From afar, Qiu's minimalist rendering works might be interpreted by a Western eye as monochromes in the vein of Robert Rauschenberg or Yves Klein. Yet Qiu's work, through its combination of Eastern and Western approaches, rejects approximation to one specific style or movement. Instead, Qiu offers viewers quietly ambivalent images—asserted in his decision to leave all of his works untitled—that provide the visual space for a moment of meditation. Time is thus a crucial component of the viewing experience of Qiu's work, in a similar manner to the time required before an image might appear when processing a photograph in a darkroom.
Qiu's paintings were presented in the artist's first European retrospective in 2012 at Hamburger Bahnhof. Qiu's work has been included in a number of exhibitions, including the 23rd Bienal de São Paulo (1996), the 5th Shanghai Biennale (2004) and Ink Art: Past as Present in Contemporary China at The Metropolitan Museum of Art in New York (2013).
Qiu lives and works between Beijing and Shenzhen.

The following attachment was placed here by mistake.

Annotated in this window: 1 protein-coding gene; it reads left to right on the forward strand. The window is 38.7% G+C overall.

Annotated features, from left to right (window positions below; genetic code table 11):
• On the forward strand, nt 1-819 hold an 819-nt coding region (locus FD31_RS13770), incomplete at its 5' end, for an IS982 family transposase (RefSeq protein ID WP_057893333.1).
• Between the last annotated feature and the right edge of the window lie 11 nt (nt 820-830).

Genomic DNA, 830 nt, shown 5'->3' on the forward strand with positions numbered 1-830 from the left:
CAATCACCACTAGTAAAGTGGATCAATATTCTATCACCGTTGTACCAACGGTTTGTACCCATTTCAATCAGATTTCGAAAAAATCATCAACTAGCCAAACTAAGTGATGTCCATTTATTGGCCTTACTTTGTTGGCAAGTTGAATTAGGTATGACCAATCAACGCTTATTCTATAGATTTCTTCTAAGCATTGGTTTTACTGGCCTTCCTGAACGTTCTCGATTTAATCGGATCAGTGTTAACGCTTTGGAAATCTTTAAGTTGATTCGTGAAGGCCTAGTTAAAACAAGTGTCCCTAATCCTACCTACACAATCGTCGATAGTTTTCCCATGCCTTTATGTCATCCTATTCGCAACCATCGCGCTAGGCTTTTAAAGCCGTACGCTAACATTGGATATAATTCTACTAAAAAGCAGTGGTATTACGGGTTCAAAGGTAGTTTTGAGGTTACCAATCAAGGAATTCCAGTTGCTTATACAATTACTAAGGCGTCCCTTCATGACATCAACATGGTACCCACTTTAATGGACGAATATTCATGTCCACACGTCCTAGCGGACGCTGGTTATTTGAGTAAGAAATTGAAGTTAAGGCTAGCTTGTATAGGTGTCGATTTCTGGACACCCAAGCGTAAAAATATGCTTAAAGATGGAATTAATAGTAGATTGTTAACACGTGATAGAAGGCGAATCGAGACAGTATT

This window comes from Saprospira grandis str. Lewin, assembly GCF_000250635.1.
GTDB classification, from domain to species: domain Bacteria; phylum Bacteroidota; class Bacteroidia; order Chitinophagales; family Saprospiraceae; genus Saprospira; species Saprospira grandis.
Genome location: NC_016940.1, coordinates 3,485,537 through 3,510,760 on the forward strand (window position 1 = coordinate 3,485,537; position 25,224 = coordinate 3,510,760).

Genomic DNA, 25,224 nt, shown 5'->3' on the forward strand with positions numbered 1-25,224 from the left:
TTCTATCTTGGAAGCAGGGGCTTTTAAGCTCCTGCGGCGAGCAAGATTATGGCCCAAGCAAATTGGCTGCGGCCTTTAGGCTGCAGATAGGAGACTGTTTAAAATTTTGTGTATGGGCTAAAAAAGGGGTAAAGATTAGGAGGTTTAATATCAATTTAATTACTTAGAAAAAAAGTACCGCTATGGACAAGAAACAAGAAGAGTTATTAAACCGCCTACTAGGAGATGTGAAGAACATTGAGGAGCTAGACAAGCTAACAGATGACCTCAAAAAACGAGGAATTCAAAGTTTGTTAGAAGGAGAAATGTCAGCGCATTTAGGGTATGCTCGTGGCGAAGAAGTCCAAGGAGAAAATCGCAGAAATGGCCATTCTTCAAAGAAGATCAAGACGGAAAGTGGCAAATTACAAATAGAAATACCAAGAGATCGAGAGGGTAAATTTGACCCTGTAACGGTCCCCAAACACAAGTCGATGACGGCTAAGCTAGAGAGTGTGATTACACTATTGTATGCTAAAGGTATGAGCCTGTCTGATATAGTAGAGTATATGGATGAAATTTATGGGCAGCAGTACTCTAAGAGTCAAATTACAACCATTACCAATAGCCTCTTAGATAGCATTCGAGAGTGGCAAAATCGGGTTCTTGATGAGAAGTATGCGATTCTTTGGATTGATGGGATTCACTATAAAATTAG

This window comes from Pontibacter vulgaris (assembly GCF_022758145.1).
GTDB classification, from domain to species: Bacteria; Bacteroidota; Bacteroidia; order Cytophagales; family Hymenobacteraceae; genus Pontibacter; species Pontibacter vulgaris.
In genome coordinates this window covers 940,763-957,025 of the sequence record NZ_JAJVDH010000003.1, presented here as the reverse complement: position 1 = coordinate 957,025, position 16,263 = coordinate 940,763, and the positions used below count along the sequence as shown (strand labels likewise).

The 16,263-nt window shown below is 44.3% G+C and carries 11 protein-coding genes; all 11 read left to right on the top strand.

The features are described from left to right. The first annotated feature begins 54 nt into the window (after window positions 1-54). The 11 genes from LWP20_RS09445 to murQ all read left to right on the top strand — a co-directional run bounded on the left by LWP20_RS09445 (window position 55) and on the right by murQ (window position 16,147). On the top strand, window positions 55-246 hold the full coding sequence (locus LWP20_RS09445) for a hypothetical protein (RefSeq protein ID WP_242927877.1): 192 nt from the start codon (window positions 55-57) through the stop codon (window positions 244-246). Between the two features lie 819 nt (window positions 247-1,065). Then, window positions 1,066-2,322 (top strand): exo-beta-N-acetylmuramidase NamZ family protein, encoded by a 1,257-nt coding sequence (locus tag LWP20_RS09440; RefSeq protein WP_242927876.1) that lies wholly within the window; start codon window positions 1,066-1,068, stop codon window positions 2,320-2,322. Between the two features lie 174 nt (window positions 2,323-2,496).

Born in Guangzhou in 1945, Leung Kui Ting moved to Hong Kong as a child and has gone on to have a marked influence on the city's art scene. Although originally a carpenter, Leung studied painting under Lui Shou Kwan and graduated from The Chinese University of Hong Kong, where he studied design under Wucius Wong. Today, he continues as a lecturer...
‘He truly is a great discovery for the artworld outside Taiwan’ said Johnson Chang (Chang Tsong-zung) about Chinese artist Yeh Shih-Chiang. Chang, the founder and owner of Hanart TZ Gallery in Hong Kong has been showing the artist, first at the Hong Kong Arts Centre (HKAC) with Illuminated Presence in November 2015, and then more...